The Tories’ general election manifesto is the most hard-right in living memory, writes KEN LIVINGSTONE
ONE of the most ridiculous pieces of spin from Theresa May’s media mogul mates in this general election campaign has been the sustained attempt to present May and the Tory Party as a moderate or centre ground party, with one national paper terming their manifesto as “blue Labour” and another even trying to argue that the Tories are now a party of workers.
This doesn’t just ignore the record of seven years of Tory rule, which has above all else been defined by the pursuit of a dogmatic, neoliberal ideology through austerity no matter what the economic or societal consequences, but it also ignores the actual content of the manifesto and the Tory campaign.
What is absolutely clear from the Tories’ manifesto — which does not repeat the explicit commitment of their last manifesto to advance living standards — is that they are preparing a massive assault on the living standards of the majority.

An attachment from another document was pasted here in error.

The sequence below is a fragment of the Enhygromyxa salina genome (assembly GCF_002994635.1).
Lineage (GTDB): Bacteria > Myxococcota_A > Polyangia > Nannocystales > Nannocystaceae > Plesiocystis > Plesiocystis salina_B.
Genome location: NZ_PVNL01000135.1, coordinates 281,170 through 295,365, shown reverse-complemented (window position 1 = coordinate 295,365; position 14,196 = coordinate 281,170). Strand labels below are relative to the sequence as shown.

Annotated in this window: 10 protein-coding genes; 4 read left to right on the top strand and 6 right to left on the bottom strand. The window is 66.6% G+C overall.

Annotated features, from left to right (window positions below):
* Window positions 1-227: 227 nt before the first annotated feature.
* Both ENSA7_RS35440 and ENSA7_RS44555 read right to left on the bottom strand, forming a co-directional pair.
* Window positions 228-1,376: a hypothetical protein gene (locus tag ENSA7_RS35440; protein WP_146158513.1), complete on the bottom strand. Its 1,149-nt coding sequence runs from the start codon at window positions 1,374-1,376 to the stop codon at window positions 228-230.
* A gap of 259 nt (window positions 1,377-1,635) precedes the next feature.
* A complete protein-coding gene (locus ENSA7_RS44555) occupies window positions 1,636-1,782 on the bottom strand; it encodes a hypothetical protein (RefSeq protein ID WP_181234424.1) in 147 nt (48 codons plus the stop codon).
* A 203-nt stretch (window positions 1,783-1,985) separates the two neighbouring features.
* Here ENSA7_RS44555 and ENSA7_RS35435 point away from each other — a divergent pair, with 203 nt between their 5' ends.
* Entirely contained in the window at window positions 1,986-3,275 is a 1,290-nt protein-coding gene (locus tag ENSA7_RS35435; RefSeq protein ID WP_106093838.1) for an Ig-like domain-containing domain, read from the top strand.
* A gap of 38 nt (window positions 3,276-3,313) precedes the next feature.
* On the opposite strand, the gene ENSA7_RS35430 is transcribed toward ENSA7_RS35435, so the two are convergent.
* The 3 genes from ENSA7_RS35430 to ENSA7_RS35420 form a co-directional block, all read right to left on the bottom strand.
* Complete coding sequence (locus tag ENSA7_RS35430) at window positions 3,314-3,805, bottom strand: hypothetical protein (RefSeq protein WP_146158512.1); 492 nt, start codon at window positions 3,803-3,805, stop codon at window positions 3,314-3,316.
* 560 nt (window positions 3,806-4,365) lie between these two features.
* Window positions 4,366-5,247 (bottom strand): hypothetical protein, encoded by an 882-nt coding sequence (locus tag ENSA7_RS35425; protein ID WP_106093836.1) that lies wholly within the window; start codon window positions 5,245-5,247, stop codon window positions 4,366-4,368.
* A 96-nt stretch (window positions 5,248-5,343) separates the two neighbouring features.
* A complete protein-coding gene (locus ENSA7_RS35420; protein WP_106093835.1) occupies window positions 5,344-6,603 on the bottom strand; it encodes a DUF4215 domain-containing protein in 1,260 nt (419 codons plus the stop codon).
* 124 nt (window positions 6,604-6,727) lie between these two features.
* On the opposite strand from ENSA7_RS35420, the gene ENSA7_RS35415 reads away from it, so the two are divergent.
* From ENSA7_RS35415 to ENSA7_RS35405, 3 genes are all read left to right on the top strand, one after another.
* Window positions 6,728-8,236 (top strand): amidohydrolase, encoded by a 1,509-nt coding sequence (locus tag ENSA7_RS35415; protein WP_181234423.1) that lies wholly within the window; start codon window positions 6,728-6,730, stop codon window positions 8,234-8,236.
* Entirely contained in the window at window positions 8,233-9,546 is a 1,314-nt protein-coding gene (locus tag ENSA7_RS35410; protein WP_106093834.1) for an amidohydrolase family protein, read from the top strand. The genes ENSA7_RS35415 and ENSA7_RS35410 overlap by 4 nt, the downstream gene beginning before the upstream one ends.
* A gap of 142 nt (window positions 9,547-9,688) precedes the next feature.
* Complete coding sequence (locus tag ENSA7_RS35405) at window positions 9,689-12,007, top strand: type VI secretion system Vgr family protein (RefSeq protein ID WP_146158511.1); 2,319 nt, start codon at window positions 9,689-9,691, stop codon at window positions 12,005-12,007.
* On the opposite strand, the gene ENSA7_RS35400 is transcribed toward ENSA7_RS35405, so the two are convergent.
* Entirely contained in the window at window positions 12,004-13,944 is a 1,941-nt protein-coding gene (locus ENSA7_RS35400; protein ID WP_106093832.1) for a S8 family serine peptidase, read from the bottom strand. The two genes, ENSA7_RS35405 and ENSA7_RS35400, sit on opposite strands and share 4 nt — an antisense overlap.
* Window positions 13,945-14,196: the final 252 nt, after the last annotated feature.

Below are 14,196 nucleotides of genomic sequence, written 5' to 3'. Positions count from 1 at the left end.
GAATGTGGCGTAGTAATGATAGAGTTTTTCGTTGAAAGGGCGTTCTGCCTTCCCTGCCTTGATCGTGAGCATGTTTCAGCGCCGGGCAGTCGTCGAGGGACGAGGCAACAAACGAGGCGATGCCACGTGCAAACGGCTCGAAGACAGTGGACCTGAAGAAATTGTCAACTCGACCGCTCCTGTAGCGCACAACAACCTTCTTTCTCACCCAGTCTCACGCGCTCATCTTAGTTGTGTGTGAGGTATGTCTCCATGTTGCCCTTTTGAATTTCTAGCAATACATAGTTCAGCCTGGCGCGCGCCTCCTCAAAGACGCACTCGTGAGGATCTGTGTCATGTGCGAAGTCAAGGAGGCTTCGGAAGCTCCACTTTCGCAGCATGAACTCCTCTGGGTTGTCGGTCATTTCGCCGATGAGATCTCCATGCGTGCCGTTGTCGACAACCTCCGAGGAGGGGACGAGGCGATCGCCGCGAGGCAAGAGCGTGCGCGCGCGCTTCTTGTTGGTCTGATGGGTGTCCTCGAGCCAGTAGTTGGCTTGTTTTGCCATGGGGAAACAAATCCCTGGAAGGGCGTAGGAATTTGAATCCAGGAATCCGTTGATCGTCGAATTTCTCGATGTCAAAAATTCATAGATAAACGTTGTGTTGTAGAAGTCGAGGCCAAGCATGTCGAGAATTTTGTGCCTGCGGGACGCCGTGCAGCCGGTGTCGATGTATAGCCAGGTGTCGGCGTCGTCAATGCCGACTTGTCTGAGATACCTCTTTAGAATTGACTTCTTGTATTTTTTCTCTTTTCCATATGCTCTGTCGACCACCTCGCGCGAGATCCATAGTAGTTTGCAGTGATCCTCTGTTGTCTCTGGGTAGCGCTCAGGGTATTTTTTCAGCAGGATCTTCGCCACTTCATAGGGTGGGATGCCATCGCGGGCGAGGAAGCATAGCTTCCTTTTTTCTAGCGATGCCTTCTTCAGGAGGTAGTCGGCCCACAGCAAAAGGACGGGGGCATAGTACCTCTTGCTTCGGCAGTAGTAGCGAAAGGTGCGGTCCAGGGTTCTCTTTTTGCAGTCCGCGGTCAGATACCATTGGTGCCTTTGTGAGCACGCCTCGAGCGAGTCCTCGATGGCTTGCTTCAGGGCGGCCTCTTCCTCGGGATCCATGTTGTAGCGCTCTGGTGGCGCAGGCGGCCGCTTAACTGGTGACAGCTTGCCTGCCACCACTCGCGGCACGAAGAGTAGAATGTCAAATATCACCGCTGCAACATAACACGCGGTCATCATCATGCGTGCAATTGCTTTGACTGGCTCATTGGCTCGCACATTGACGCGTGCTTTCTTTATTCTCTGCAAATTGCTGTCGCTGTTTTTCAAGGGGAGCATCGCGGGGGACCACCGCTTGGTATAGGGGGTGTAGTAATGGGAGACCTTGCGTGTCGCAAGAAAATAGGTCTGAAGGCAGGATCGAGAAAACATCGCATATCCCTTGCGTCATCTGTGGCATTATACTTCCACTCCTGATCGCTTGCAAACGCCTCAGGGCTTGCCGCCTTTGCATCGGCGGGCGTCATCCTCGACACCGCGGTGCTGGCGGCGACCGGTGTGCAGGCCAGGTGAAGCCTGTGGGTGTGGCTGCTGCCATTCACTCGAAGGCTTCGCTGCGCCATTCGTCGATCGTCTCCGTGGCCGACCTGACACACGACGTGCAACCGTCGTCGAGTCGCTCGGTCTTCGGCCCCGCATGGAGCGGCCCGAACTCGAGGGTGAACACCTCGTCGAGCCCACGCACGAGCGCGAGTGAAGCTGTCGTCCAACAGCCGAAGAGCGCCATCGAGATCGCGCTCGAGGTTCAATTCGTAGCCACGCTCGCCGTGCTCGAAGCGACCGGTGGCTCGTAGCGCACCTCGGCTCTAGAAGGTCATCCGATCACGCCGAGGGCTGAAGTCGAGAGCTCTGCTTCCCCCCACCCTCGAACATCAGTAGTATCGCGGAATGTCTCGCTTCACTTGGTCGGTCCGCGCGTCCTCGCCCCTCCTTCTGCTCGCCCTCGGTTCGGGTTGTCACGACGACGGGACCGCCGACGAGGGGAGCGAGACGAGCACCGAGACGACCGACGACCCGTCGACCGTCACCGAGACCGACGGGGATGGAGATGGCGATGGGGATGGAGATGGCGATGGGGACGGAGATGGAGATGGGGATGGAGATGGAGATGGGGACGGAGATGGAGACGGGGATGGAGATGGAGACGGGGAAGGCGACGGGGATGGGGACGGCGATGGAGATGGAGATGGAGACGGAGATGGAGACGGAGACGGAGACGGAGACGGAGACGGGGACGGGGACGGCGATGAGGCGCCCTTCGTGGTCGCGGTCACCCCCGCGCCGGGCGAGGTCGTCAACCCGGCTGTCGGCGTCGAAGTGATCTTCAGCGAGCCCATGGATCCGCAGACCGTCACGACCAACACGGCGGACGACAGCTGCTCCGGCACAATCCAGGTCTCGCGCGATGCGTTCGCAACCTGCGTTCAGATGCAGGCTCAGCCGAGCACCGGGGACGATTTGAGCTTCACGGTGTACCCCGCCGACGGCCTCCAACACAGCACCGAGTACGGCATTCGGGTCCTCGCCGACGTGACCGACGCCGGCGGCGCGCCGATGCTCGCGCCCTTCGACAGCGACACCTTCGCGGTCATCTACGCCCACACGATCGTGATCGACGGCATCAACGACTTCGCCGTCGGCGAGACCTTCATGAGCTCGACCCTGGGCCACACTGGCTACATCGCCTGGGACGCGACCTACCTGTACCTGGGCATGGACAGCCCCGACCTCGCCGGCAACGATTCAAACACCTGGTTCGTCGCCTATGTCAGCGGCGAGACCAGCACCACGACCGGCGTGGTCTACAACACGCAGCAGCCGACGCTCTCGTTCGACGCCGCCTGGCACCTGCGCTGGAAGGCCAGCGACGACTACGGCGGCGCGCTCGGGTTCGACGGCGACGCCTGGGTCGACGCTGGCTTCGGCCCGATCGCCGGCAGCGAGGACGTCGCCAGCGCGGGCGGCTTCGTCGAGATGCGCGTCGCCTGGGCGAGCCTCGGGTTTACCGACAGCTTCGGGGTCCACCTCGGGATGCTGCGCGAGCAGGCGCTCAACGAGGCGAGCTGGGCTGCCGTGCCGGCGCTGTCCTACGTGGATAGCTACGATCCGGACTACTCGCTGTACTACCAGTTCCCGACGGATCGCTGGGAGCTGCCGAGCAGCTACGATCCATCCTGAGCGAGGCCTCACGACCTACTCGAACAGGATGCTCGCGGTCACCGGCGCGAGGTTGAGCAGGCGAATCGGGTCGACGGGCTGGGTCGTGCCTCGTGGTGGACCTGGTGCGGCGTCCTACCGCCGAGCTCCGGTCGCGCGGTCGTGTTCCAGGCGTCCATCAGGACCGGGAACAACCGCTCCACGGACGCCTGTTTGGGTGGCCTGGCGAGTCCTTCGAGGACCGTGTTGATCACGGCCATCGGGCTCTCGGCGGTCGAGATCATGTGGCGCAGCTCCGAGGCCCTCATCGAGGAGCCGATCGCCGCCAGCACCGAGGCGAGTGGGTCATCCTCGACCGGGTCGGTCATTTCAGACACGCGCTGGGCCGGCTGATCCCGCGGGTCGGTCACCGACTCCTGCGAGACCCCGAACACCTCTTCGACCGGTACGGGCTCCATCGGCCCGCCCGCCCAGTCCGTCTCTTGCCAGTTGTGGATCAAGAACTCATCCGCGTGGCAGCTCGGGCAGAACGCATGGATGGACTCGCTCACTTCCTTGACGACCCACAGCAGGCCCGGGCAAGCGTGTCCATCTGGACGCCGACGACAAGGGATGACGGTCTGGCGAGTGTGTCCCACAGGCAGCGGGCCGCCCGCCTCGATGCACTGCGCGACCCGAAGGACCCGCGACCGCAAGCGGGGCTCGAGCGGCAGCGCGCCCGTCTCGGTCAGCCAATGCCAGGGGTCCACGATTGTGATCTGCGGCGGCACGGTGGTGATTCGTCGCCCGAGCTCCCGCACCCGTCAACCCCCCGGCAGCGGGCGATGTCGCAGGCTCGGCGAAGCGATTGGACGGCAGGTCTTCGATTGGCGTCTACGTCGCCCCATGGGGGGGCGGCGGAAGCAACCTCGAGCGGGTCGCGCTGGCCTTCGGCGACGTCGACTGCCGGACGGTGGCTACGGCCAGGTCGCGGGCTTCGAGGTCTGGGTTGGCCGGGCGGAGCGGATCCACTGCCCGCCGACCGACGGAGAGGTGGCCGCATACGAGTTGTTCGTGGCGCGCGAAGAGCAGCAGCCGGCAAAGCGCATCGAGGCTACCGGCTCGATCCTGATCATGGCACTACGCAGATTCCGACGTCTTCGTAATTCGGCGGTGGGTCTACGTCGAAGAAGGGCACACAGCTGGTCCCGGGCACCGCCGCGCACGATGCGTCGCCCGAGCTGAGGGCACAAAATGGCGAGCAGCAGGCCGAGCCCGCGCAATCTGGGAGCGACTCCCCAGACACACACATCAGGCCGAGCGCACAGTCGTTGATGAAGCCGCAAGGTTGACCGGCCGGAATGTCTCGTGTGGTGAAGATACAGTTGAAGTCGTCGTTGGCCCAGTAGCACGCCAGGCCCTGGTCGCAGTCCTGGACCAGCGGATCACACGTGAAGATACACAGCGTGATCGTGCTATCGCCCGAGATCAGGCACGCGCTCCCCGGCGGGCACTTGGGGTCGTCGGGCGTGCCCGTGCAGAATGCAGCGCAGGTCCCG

Deeper austerity is yet to come, and our public services and what remains of the welfare state will be further starved of funding and attacked on several fronts.
Take the NHS, for example. After years of broken promises when it comes to our most beloved national institution, within days of announcing their funding commitments for the NHS, the Tories had to admit that they were pledging no new extra money.
The education budget is being cut in real terms, with the Tories failing to match Labour’s funding pledges for schools.
Policies such as ending free school lunches, ending winter fuel payments except to the very poor and the “solution” to the social care crisis of making those needing it pay for it themselves from the value of their homes when they die (the fundamental principles of which have not changed despite the backtracking we saw earlier this week) represent a further shift to the right.
If this manifesto is implemented, a redistribution of wealth and power will continue to occur — but it will be from the many to the few.